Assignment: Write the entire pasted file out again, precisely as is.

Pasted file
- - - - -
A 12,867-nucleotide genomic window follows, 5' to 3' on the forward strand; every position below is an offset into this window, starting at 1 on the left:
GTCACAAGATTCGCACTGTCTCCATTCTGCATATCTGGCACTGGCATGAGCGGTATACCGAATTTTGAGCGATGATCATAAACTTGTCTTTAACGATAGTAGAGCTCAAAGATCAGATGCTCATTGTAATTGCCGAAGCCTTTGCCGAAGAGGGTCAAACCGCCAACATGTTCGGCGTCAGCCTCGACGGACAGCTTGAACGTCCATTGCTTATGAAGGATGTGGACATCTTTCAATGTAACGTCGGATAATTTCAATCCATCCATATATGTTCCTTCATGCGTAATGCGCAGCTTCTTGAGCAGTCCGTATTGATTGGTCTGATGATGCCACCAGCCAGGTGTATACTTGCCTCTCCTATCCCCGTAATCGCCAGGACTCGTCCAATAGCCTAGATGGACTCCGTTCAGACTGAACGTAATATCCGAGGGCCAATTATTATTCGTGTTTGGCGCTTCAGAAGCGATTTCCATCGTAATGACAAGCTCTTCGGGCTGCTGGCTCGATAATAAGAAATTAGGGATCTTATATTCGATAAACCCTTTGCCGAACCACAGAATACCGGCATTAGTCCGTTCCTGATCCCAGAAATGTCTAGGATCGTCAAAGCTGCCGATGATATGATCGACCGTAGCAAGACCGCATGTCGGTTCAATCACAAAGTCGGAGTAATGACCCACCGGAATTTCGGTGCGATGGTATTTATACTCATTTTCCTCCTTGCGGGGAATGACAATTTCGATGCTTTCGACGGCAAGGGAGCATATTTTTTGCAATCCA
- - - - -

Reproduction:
A 12,867-nucleotide genomic window follows, 5' to 3' on the forward strand; every position below is an offset into this window, starting at 1 on the left:
GTCACAAGATTCGCACTGTCTCCATTCTGCATATCTGGCACTGGCATGAGCGGTATACCGAATTTTGAGCGATGATCATAAACTTGTCTTTAACGATAGTAGAGCTCAAAGATCAGATGCTCATTGTAATTGCCGAAGCCTTTGCCGAAGAGGGTCAAACCGCCAACATGTTCGGCGTCAGCCTCGACGGACAGCTTGAACGTCCATTGCTTATGAAGGATGTGGACATCTTTCAATGTAACGTCGGATAATTTCAATCCATCCATATATGTTCCTTCATGCGTAATGCGCAGCTTCTTGAGCAGTCCGTATTGATTGGTCTGATGATGCCACCAGCCAGGTGTATACTTGCCTCTCCTATCCCCGTAATCGCCAGGACTCGTCCAATAGCCTAGATGGACTCCGTTCAGACTGAACGTAATATCCGAGGGCCAATTATTATTCGTGTTTGGCGCTTCAGAAGCGATTTCCATCGTAATGACAAGCTCTTCGGGCTGCTGGCTCGATAATAAGAAATTAGGGATCTTATATTCGATAAACCCTTTGCCGAACCACAGAATACCGGCATTAGTCCGTTCCTGATCCCAGAAATGTCTAGGATCGTCAAAGCTGCCGATGATATGATCGACCGTAGCAAGACCGCATGTCGGTTCAATCACAAAGTCGGAGTAATGACCCACCGGAATTTCGGTGCGATGGTATTTATACTCATTTTCCTCCTTGCGGGGAATGACAATTTCGATGCTTTCGACGGCAAGGGAGCATATTTTTTGCAATCCA